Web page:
There’s a line between being honest and over-sharing.

So I don’t write much about our adoption because so much of this isn’t any of your business—it’s private matters worked out in my heart between me and my God, between my daughter and myself, and between her and her God. She’s got a lot of trauma to work through and a lot of her story with which to come to peace.

I don’t feel like I rescued her. I know logically and in a very tangible way, we saved her life. And I know she is for loving and that she’s mine. I also remember standing outside the door to our hotel in Africa, leaning my head on the door crying in defeat. We’d been there for three weeks and our quiet, friendly, accommodating child had transformed into this needy, destructive, dramatic human I didn’t recognize—and all I wanted was a giant red button to reset the whole thing, to make a different decision that led us to a different place. Those are my weakest and darkest moments. The moments when I wish we had never entered into this.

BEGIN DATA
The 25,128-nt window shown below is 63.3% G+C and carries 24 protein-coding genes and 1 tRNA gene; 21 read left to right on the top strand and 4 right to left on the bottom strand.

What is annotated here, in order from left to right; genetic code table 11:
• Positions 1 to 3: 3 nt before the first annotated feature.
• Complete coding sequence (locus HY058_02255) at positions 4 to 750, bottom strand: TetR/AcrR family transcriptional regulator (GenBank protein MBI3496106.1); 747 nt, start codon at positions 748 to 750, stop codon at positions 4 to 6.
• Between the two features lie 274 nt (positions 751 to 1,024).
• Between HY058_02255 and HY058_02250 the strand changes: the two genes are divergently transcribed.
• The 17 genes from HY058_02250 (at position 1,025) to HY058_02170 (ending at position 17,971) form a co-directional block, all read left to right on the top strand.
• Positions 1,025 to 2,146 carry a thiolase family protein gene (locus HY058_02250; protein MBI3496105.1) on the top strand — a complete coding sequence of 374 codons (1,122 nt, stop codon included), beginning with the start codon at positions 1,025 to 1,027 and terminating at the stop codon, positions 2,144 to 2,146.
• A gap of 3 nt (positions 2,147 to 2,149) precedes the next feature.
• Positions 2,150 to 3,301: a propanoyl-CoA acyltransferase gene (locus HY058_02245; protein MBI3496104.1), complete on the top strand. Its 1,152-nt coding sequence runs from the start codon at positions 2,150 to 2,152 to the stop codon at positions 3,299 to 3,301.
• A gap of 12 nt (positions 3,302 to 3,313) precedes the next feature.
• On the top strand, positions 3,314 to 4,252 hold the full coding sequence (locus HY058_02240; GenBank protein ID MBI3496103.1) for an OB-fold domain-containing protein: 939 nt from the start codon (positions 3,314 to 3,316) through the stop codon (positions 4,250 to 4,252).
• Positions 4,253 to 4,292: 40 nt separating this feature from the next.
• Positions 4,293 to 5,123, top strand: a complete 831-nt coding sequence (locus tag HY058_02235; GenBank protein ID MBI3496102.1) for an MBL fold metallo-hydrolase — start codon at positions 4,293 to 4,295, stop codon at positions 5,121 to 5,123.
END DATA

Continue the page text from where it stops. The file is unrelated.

Our family is knit together and she is mine and I am hers. It’s in my bones. My body and heart would break if anything happened to her—and I know that I know that I know I am her mom. The end.




But there are moments I think back to before I had kids and I wish my biological children away because I’m tired of piles of laundry and 90 requests in the first hour of the day and I just want to sit on the couch and drink my coffee and not have to be “on” for anyone else; or I crave the days when my time was my own and I could be as selfish as I wanted with what I did and how I did it…But when I think about life pre-adoption there’s this small voice, the cynic inside, who whispers that I really do mean it with Glo. That I really do resent her and the way she upset my life.

And a knife twists, and I submit to the lie that I’m a terrible mom and so I stay quiet and let the guilt and shame eat away. I can’t tell you this because you’ll tell me everything I already know—that I’m broken and wrong and hateful. You’ll see her and see a great kid and assume I’m exaggerating about how hard it is to choose love.

And there probably is a biological imperative that makes staying with your kids that look and sound like you a tad bit easier—

Someone once told me it would feel different when Kyler gives birth than when Gloria gives birth…I’m scared they’re right. I’m scared that blood matters more than choice. I’m scared that Gloria will turn 18 and walk away from us and I’ll breath a great sigh of relief. I’m scared that I’m checking the boxes of what a good mom is, without actually feeling the feels of a good mom. I am going through the motions, but have completely separated myself from her. I’m on one side of the wall and she’s on the other.